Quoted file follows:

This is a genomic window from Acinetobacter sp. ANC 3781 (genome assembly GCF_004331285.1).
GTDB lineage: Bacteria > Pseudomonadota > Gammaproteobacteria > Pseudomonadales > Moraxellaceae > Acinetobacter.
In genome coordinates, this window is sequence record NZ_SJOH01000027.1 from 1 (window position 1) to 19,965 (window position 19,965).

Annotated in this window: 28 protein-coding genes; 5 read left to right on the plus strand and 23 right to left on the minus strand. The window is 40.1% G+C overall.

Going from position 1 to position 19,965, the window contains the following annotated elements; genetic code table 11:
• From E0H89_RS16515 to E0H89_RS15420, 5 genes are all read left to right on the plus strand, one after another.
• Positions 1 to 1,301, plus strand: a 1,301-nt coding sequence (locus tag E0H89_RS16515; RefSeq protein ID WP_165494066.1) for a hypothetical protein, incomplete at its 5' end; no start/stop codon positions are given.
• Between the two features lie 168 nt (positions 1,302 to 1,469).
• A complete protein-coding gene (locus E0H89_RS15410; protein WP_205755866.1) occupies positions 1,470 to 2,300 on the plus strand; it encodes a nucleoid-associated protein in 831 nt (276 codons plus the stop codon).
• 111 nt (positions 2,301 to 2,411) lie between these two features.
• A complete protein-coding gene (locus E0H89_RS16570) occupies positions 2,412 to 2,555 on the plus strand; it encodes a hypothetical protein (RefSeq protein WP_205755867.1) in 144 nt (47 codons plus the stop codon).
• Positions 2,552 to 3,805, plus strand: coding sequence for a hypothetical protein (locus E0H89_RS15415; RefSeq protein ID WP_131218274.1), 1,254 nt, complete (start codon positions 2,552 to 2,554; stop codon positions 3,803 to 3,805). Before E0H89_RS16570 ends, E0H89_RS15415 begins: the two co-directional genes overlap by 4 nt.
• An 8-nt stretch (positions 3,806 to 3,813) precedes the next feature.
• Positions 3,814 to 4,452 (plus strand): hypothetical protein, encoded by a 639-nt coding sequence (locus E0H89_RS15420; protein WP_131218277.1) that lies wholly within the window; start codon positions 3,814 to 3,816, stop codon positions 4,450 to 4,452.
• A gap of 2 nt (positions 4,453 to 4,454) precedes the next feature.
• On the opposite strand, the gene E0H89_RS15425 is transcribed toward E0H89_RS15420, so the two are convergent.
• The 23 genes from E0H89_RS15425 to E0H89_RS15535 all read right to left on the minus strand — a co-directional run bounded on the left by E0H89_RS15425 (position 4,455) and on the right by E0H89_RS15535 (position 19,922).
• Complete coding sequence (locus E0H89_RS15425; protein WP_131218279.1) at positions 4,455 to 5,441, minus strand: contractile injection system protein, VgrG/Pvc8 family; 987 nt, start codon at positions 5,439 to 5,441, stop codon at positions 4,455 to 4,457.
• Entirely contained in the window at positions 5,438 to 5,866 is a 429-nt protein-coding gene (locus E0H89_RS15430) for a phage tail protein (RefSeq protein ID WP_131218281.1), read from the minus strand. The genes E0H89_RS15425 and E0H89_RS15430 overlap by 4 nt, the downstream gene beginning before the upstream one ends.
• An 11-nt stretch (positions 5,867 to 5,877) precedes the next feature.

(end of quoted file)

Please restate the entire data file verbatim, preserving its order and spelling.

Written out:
This is a genomic window from Acinetobacter sp. ANC 3781 (genome assembly GCF_004331285.1).
GTDB lineage: Bacteria > Pseudomonadota > Gammaproteobacteria > Pseudomonadales > Moraxellaceae > Acinetobacter.
In genome coordinates, this window is sequence record NZ_SJOH01000027.1 from 1 (window position 1) to 19,965 (window position 19,965).

Annotated in this window: 28 protein-coding genes; 5 read left to right on the plus strand and 23 right to left on the minus strand. The window is 40.1% G+C overall.

Going from position 1 to position 19,965, the window contains the following annotated elements; genetic code table 11:
• From E0H89_RS16515 to E0H89_RS15420, 5 genes are all read left to right on the plus strand, one after another.
• Positions 1 to 1,301, plus strand: a 1,301-nt coding sequence (locus tag E0H89_RS16515; RefSeq protein ID WP_165494066.1) for a hypothetical protein, incomplete at its 5' end; no start/stop codon positions are given.
• Between the two features lie 168 nt (positions 1,302 to 1,469).
• A complete protein-coding gene (locus E0H89_RS15410; protein WP_205755866.1) occupies positions 1,470 to 2,300 on the plus strand; it encodes a nucleoid-associated protein in 831 nt (276 codons plus the stop codon).
• 111 nt (positions 2,301 to 2,411) lie between these two features.
• A complete protein-coding gene (locus E0H89_RS16570) occupies positions 2,412 to 2,555 on the plus strand; it encodes a hypothetical protein (RefSeq protein WP_205755867.1) in 144 nt (47 codons plus the stop codon).
• Positions 2,552 to 3,805, plus strand: coding sequence for a hypothetical protein (locus E0H89_RS15415; RefSeq protein ID WP_131218274.1), 1,254 nt, complete (start codon positions 2,552 to 2,554; stop codon positions 3,803 to 3,805). Before E0H89_RS16570 ends, E0H89_RS15415 begins: the two co-directional genes overlap by 4 nt.
• An 8-nt stretch (positions 3,806 to 3,813) precedes the next feature.
• Positions 3,814 to 4,452 (plus strand): hypothetical protein, encoded by a 639-nt coding sequence (locus E0H89_RS15420; protein WP_131218277.1) that lies wholly within the window; start codon positions 3,814 to 3,816, stop codon positions 4,450 to 4,452.
• A gap of 2 nt (positions 4,453 to 4,454) precedes the next feature.
• On the opposite strand, the gene E0H89_RS15425 is transcribed toward E0H89_RS15420, so the two are convergent.
• The 23 genes from E0H89_RS15425 to E0H89_RS15535 all read right to left on the minus strand — a co-directional run bounded on the left by E0H89_RS15425 (position 4,455) and on the right by E0H89_RS15535 (position 19,922).
• Complete coding sequence (locus E0H89_RS15425; protein WP_131218279.1) at positions 4,455 to 5,441, minus strand: contractile injection system protein, VgrG/Pvc8 family; 987 nt, start codon at positions 5,439 to 5,441, stop codon at positions 4,455 to 4,457.
• Entirely contained in the window at positions 5,438 to 5,866 is a 429-nt protein-coding gene (locus E0H89_RS15430) for a phage tail protein (RefSeq protein ID WP_131218281.1), read from the minus strand. The genes E0H89_RS15425 and E0H89_RS15430 overlap by 4 nt, the downstream gene beginning before the upstream one ends.
• An 11-nt stretch (positions 5,867 to 5,877) precedes the next feature.